Working with React's Lazy in Production

So you've got a big client side React App, and you've decided to use code splitting to reduce its size on initial page load. Should be easy. React has some very accessible documentation regarding their lazy component loading, which works well with WebPack code splitting.

They give a really trivial example:

import React, { Suspense } from 'react';

const OtherComponent = React.lazy(() => import('./OtherComponent'));

function MyComponent() {
  return (
      <Suspense fallback={<div>Loading...</div>}>
        <OtherComponent />

Now, this approach works* out of the box, and the React team has been doing some excellent work exploring how the UI and UX around loading can be improved, so I'm very much excited by where this is going.

* But is painfully insufficient for production.

The main gotcha is that it can (and does) fail. The internet can be a fickle beast, especially with mobile connectivity. While the simple React example above does technically provide a mechanism to dynamically load your components, it doesn't fulfill the same contract as actually importing your code directly. Indeed not only is it possible that it can't load, but it's possible it might never load (maybe user has now gone out of service, server crashed, deployed a new version and they are unlucky trying to still get the old one).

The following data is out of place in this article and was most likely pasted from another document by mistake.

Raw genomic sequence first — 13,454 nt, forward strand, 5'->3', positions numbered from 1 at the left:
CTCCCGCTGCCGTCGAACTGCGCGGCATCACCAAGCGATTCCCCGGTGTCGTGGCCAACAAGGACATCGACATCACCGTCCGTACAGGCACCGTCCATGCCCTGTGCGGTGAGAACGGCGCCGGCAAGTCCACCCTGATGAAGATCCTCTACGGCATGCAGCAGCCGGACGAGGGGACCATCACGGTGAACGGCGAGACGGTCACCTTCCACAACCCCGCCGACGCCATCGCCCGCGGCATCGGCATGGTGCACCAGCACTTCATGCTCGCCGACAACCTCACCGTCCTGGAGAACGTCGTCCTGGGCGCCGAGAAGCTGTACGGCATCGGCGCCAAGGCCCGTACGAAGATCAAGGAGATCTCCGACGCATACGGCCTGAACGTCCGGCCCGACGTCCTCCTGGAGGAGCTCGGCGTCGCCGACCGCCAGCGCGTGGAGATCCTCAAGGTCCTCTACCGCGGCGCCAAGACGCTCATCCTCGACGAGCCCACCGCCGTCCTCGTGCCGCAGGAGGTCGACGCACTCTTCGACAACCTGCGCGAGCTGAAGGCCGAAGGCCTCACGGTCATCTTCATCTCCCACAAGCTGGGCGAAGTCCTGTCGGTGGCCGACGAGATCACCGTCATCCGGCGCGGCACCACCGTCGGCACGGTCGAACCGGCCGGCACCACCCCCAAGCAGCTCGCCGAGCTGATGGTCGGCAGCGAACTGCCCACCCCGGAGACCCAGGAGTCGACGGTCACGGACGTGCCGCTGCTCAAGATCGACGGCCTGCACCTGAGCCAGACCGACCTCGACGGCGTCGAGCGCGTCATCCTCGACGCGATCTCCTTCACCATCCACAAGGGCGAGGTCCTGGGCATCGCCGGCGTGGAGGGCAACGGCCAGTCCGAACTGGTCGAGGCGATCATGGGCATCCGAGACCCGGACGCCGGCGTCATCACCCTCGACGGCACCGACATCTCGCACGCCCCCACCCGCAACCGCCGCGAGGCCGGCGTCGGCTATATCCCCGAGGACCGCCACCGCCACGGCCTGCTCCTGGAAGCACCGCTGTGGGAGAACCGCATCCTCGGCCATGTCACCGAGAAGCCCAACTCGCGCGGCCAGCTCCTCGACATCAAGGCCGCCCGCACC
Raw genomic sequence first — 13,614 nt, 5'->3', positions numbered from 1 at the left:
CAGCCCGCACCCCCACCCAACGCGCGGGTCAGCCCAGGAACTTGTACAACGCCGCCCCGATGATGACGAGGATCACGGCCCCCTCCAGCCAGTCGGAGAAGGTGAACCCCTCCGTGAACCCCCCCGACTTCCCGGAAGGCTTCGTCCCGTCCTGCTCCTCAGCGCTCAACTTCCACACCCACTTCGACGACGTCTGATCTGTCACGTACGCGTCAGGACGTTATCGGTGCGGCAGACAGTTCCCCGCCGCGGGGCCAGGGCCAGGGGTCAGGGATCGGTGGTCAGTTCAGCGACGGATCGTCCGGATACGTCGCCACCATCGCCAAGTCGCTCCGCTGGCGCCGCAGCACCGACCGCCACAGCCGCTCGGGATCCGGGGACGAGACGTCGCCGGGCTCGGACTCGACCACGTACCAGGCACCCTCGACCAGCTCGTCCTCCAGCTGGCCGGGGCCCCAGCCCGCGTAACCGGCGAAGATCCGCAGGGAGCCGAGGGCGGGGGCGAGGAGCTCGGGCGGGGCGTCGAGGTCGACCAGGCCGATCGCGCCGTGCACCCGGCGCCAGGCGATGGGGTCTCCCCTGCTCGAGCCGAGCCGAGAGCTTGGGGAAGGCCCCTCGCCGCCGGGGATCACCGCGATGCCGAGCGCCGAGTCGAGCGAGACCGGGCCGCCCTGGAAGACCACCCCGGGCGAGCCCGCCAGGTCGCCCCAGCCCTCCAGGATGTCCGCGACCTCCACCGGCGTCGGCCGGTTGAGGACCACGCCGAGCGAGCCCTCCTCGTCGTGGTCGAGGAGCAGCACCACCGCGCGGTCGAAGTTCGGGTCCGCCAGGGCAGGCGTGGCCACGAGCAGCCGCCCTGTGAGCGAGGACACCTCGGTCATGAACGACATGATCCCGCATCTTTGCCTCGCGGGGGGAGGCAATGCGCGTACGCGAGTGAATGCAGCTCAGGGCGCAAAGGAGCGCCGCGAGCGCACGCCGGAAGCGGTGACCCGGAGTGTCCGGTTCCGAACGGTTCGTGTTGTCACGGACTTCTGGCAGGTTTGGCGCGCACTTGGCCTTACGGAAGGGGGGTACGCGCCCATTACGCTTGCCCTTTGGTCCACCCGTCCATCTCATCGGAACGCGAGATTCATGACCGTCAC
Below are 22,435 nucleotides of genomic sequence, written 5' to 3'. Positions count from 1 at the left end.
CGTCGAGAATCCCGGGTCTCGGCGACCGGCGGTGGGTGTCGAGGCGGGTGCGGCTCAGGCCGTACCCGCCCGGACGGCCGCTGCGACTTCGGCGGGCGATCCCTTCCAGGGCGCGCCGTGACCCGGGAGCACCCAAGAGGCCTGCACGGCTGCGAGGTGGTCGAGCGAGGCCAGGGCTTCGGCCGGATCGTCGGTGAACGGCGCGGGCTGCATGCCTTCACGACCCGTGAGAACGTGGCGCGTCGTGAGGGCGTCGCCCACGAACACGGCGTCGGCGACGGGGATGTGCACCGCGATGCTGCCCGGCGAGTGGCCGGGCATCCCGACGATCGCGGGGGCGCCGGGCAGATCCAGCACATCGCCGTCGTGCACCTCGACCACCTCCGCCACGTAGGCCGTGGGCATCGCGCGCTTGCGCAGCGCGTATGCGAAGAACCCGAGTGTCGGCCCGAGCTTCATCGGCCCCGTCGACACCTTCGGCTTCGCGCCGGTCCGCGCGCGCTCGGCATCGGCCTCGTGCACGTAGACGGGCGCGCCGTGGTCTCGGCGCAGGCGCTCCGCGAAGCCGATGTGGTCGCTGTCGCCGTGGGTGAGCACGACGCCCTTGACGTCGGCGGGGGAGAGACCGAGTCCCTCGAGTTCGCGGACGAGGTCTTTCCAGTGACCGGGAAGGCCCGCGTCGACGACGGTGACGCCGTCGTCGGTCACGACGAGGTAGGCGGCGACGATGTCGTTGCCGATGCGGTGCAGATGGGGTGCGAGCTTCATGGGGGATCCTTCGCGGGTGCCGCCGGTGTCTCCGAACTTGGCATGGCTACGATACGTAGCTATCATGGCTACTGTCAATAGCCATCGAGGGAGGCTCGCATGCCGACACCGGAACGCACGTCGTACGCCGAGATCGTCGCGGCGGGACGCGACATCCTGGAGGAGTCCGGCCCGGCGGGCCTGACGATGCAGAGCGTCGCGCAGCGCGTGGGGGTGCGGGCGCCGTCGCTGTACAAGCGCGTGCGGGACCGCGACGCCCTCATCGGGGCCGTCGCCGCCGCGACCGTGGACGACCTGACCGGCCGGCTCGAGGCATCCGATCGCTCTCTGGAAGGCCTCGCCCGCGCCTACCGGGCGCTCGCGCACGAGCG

These various complexities call for some attempted solutions.

Alerting the user to failure

Luckily the import() function returns a promise, so we could define a catch-all helper function to ensure we handle errors at least a bit.

export const errorLoading = err => {
    'An error has occured',
    'Please refresh the page. Otherwise, it will refresh automatically in 10 seconds.'
  setTimeout(() => window.location.reload(), 10000);

So now the initial example would have have to add the catch-all:

const OtherComponent = React.lazy(() => import(./OtherComponent').catch( errorLoading));

That's already slightly better than an uncaught exception. Of course there are many approaches to the UX. You could for example use this to trigger an error boundary, or redirect to a server error page (some of the guidance from Google on SEO says that if you redirect to a server error code page, it helps them to understand).

However, it's still a bit too early to give up, surely there is a better way...

Retrying on failure to load

So one of the main things we could do, is to simply retry. Below is an example, where you can pass a function with configurable retries and delays before giving up – that itself returns a promise that will eventually resolve.

function delayPromise(promiseCreator, delayMs) {
  return new Promise(resolve => {
    setTimeout(resolve, delayMs);

export function promiseRetry(promiseCreator, nTimes = 3, delayMs = 1500) {
  // Retries nTimes with a delay of delayMs on before subsequent retries
  return new Promise((resolve, reject) => {
    let promise = promiseCreator();
    for (let i = 1; i < nTimes; i++) {
      promise = promise.catch(() => delayPromise(promiseCreator, delayMs));

So with the above our initial code would look more like this:

const OtherComponent = React.lazy(() => import('./OtherComponent').catch( errorLoading));